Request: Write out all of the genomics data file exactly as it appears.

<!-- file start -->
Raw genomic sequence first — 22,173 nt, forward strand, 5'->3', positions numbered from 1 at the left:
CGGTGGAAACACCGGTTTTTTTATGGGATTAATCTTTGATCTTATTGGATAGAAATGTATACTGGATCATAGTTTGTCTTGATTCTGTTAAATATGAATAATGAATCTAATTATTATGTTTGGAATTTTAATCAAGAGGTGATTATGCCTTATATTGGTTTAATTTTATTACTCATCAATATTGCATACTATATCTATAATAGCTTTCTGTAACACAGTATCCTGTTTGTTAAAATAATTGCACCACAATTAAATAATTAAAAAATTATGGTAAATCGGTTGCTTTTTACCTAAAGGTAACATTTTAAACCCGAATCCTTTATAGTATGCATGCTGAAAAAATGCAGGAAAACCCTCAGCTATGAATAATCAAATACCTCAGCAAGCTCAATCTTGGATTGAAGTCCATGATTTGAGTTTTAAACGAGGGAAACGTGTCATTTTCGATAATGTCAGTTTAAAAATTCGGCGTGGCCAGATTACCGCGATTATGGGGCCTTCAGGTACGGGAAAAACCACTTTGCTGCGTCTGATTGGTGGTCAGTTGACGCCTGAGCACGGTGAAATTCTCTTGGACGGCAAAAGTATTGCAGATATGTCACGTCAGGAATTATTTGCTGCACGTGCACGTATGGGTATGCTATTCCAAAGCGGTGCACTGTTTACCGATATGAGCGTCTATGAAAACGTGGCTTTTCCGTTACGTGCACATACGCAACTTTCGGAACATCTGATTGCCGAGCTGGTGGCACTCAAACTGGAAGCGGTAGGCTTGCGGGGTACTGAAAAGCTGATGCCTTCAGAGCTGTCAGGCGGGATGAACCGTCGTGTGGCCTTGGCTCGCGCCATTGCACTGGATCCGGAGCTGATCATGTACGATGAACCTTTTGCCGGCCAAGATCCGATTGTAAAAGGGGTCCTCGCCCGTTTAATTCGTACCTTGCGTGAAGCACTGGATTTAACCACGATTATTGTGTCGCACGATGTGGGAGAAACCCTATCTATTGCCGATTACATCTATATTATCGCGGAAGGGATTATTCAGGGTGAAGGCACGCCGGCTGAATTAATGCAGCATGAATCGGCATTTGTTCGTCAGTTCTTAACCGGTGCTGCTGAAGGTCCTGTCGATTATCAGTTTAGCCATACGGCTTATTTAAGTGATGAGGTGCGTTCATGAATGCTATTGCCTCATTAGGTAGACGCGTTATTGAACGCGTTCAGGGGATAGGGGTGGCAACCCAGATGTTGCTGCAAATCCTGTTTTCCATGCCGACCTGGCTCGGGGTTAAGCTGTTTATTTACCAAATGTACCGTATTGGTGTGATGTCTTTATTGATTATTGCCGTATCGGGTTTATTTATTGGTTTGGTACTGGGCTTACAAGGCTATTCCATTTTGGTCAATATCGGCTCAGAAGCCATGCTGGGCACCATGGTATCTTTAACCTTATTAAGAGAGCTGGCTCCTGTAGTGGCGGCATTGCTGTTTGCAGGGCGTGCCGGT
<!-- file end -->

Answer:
Raw genomic sequence first — 22,173 nt, forward strand, 5'->3', positions numbered from 1 at the left:
CGGTGGAAACACCGGTTTTTTTATGGGATTAATCTTTGATCTTATTGGATAGAAATGTATACTGGATCATAGTTTGTCTTGATTCTGTTAAATATGAATAATGAATCTAATTATTATGTTTGGAATTTTAATCAAGAGGTGATTATGCCTTATATTGGTTTAATTTTATTACTCATCAATATTGCATACTATATCTATAATAGCTTTCTGTAACACAGTATCCTGTTTGTTAAAATAATTGCACCACAATTAAATAATTAAAAAATTATGGTAAATCGGTTGCTTTTTACCTAAAGGTAACATTTTAAACCCGAATCCTTTATAGTATGCATGCTGAAAAAATGCAGGAAAACCCTCAGCTATGAATAATCAAATACCTCAGCAAGCTCAATCTTGGATTGAAGTCCATGATTTGAGTTTTAAACGAGGGAAACGTGTCATTTTCGATAATGTCAGTTTAAAAATTCGGCGTGGCCAGATTACCGCGATTATGGGGCCTTCAGGTACGGGAAAAACCACTTTGCTGCGTCTGATTGGTGGTCAGTTGACGCCTGAGCACGGTGAAATTCTCTTGGACGGCAAAAGTATTGCAGATATGTCACGTCAGGAATTATTTGCTGCACGTGCACGTATGGGTATGCTATTCCAAAGCGGTGCACTGTTTACCGATATGAGCGTCTATGAAAACGTGGCTTTTCCGTTACGTGCACATACGCAACTTTCGGAACATCTGATTGCCGAGCTGGTGGCACTCAAACTGGAAGCGGTAGGCTTGCGGGGTACTGAAAAGCTGATGCCTTCAGAGCTGTCAGGCGGGATGAACCGTCGTGTGGCCTTGGCTCGCGCCATTGCACTGGATCCGGAGCTGATCATGTACGATGAACCTTTTGCCGGCCAAGATCCGATTGTAAAAGGGGTCCTCGCCCGTTTAATTCGTACCTTGCGTGAAGCACTGGATTTAACCACGATTATTGTGTCGCACGATGTGGGAGAAACCCTATCTATTGCCGATTACATCTATATTATCGCGGAAGGGATTATTCAGGGTGAAGGCACGCCGGCTGAATTAATGCAGCATGAATCGGCATTTGTTCGTCAGTTCTTAACCGGTGCTGCTGAAGGTCCTGTCGATTATCAGTTTAGCCATACGGCTTATTTAAGTGATGAGGTGCGTTCATGAATGCTATTGCCTCATTAGGTAGACGCGTTATTGAACGCGTTCAGGGGATAGGGGTGGCAACCCAGATGTTGCTGCAAATCCTGTTTTCCATGCCGACCTGGCTCGGGGTTAAGCTGTTTATTTACCAAATGTACCGTATTGGTGTGATGTCTTTATTGATTATTGCCGTATCGGGTTTATTTATTGGTTTGGTACTGGGCTTACAAGGCTATTCCATTTTGGTCAATATCGGCTCAGAAGCCATGCTGGGCACCATGGTATCTTTAACCTTATTAAGAGAGCTGGCTCCTGTAGTGGCGGCATTGCTGTTTGCAGGGCGTGCCGGT